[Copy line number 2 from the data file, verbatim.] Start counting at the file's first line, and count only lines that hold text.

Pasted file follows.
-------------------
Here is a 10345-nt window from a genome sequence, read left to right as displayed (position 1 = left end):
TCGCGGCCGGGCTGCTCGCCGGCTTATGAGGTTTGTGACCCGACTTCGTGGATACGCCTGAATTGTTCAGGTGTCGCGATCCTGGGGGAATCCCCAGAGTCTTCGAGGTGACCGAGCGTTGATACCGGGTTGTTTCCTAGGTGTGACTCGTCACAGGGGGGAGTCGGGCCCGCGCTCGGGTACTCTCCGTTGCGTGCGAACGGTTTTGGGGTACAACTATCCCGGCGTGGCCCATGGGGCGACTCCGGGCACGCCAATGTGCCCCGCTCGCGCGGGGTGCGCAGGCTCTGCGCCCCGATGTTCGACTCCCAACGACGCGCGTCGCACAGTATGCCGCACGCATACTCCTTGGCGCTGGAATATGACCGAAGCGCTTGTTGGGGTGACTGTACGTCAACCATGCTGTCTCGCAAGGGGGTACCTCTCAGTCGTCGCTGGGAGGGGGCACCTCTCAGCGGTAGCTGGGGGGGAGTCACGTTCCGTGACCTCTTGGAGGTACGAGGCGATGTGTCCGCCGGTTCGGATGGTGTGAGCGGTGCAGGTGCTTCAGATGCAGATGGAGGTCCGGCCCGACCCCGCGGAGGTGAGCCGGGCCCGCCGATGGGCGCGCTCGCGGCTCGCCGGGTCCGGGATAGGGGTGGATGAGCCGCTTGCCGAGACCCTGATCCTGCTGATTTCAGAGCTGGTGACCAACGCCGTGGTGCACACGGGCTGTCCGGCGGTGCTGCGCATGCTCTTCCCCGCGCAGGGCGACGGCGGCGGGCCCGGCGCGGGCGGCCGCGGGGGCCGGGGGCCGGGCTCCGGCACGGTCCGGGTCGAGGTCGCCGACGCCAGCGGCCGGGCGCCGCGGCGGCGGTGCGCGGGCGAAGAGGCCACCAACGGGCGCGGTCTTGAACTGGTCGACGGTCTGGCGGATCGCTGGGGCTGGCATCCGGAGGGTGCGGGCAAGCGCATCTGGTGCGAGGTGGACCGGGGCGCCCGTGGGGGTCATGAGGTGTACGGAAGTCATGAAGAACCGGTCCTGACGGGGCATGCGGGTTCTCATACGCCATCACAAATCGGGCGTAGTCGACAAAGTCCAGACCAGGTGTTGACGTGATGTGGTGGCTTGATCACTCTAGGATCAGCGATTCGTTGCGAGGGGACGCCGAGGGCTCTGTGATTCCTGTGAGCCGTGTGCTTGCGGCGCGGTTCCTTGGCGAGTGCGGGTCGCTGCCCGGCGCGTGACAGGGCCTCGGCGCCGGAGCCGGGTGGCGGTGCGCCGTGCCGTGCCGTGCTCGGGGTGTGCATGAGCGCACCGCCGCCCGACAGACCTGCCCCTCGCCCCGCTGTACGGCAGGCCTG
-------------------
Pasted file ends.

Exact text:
TCGCGGCCGGGCTGCTCGCCGGCTTATGAGGTTTGTGACCCGACTTCGTGGATACGCCTGAATTGTTCAGGTGTCGCGATCCTGGGGGAATCCCCAGAGTCTTCGAGGTGACCGAGCGTTGATACCGGGTTGTTTCCTAGGTGTGACTCGTCACAGGGGGGAGTCGGGCCCGCGCTCGGGTACTCTCCGTTGCGTGCGAACGGTTTTGGGGTACAACTATCCCGGCGTGGCCCATGGGGCGACTCCGGGCACGCCAATGTGCCCCGCTCGCGCGGGGTGCGCAGGCTCTGCGCCCCGATGTTCGACTCCCAACGACGCGCGTCGCACAGTATGCCGCACGCATACTCCTTGGCGCTGGAATATGACCGAAGCGCTTGTTGGGGTGACTGTACGTCAACCATGCTGTCTCGCAAGGGGGTACCTCTCAGTCGTCGCTGGGAGGGGGCACCTCTCAGCGGTAGCTGGGGGGGAGTCACGTTCCGTGACCTCTTGGAGGTACGAGGCGATGTGTCCGCCGGTTCGGATGGTGTGAGCGGTGCAGGTGCTTCAGATGCAGATGGAGGTCCGGCCCGACCCCGCGGAGGTGAGCCGGGCCCGCCGATGGGCGCGCTCGCGGCTCGCCGGGTCCGGGATAGGGGTGGATGAGCCGCTTGCCGAGACCCTGATCCTGCTGATTTCAGAGCTGGTGACCAACGCCGTGGTGCACACGGGCTGTCCGGCGGTGCTGCGCATGCTCTTCCCCGCGCAGGGCGACGGCGGCGGGCCCGGCGCGGGCGGCCGCGGGGGCCGGGGGCCGGGCTCCGGCACGGTCCGGGTCGAGGTCGCCGACGCCAGCGGCCGGGCGCCGCGGCGGCGGTGCGCGGGCGAAGAGGCCACCAACGGGCGCGGTCTTGAACTGGTCGACGGTCTGGCGGATCGCTGGGGCTGGCATCCGGAGGGTGCGGGCAAGCGCATCTGGTGCGAGGTGGACCGGGGCGCCCGTGGGGGTCATGAGGTGTACGGAAGTCATGAAGAACCGGTCCTGACGGGGCATGCGGGTTCTCATACGCCATCACAAATCGGGCGTAGTCGACAAAGTCCAGACCAGGTGTTGACGTGATGTGGTGGCTTGATCACTCTAGGATCAGCGATTCGTTGCGAGGGGACGCCGAGGGCTCTGTGATTCCTGTGAGCCGTGTGCTTGCGGCGCGGTTCCTTGGCGAGTGCGGGTCGCTGCCCGGCGCGTGACAGGGCCTCGGCGCCGGAGCCGGGTGGCGGTGCGCCGTGCCGTGCCGTGCTCGGGGTGTGCATGAGCGCACCGCCGCCCGACAGACCTGCCCCTCGCCCCGCTGTACGGCAGGCCTG